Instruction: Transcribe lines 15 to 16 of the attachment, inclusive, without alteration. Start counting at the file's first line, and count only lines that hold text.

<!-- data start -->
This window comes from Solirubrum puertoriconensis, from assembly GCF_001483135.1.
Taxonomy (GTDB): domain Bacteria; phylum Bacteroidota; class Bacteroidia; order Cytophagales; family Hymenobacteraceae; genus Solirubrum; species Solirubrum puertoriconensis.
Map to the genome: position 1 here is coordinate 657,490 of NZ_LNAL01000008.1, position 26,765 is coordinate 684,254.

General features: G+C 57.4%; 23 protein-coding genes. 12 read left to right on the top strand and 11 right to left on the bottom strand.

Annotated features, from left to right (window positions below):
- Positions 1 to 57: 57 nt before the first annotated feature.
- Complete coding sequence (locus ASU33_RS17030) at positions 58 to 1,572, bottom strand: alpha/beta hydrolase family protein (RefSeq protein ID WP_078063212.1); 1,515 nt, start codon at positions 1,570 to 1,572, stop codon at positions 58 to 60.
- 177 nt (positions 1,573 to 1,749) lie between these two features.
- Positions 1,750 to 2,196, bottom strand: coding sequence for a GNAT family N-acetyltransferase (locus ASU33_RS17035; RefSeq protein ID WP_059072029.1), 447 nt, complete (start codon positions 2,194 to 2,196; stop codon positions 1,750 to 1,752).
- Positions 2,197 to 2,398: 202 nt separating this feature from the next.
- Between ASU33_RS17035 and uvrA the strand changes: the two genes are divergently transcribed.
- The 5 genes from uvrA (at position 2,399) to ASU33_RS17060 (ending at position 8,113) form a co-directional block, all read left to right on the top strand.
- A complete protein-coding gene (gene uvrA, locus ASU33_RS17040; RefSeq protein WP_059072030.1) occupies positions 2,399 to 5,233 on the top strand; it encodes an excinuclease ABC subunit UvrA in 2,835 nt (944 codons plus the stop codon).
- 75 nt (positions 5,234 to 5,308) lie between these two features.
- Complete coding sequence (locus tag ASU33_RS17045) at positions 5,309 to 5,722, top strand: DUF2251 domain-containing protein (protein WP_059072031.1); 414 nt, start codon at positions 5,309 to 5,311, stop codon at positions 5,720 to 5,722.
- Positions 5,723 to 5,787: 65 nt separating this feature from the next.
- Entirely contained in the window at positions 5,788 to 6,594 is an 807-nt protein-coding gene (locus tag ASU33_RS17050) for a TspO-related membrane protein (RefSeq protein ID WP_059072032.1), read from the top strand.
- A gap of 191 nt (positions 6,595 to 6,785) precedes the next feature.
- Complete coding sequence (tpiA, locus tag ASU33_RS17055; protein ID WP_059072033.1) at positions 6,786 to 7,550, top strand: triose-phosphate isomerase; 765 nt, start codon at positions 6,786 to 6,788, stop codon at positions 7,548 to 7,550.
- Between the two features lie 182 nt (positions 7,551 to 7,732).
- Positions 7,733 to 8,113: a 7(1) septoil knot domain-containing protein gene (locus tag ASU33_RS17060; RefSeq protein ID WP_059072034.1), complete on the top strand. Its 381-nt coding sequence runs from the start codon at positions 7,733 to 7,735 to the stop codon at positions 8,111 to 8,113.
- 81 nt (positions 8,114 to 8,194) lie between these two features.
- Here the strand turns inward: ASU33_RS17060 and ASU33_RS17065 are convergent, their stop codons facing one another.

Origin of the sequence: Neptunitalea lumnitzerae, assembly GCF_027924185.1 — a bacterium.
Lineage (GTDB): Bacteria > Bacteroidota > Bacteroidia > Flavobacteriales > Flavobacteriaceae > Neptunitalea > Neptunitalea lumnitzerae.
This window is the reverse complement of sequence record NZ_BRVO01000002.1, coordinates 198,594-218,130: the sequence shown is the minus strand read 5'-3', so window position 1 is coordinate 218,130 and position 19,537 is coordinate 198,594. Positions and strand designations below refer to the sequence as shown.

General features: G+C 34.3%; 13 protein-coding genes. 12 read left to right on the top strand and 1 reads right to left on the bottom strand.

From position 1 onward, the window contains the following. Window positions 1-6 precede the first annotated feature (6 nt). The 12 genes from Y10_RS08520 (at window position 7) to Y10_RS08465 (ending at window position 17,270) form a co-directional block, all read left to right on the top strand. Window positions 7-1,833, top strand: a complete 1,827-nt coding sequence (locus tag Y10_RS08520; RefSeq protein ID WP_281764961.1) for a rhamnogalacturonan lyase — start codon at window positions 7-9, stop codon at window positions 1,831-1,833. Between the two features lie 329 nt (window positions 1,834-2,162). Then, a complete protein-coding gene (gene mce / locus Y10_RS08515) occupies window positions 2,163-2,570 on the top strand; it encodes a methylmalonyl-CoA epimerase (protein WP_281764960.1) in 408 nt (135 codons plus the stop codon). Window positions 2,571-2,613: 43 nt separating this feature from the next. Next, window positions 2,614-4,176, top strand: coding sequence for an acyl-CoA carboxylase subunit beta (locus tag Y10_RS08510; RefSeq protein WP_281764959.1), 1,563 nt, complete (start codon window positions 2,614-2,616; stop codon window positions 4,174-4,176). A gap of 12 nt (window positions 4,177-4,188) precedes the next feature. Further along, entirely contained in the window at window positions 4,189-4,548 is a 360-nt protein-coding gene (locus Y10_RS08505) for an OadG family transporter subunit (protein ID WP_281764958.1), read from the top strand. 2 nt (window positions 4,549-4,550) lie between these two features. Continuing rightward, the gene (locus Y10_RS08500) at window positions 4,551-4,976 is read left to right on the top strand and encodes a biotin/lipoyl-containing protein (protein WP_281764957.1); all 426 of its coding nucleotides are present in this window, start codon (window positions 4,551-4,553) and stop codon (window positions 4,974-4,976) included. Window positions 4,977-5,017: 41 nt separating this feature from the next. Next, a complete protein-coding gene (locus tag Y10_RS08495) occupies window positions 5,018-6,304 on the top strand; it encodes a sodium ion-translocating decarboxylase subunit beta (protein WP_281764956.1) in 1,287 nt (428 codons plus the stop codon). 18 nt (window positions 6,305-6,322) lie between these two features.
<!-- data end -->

- Complete coding sequence (locus tag ASU33_RS17045) at positions 5,309 to 5,722, top strand: DUF2251 domain-containing protein (protein WP_059072031.1); 414 nt, start codon at positions 5,309 to 5,311, stop codon at positions 5,720 to 5,722.
- Positions 5,723 to 5,787: 65 nt separating this feature from the next.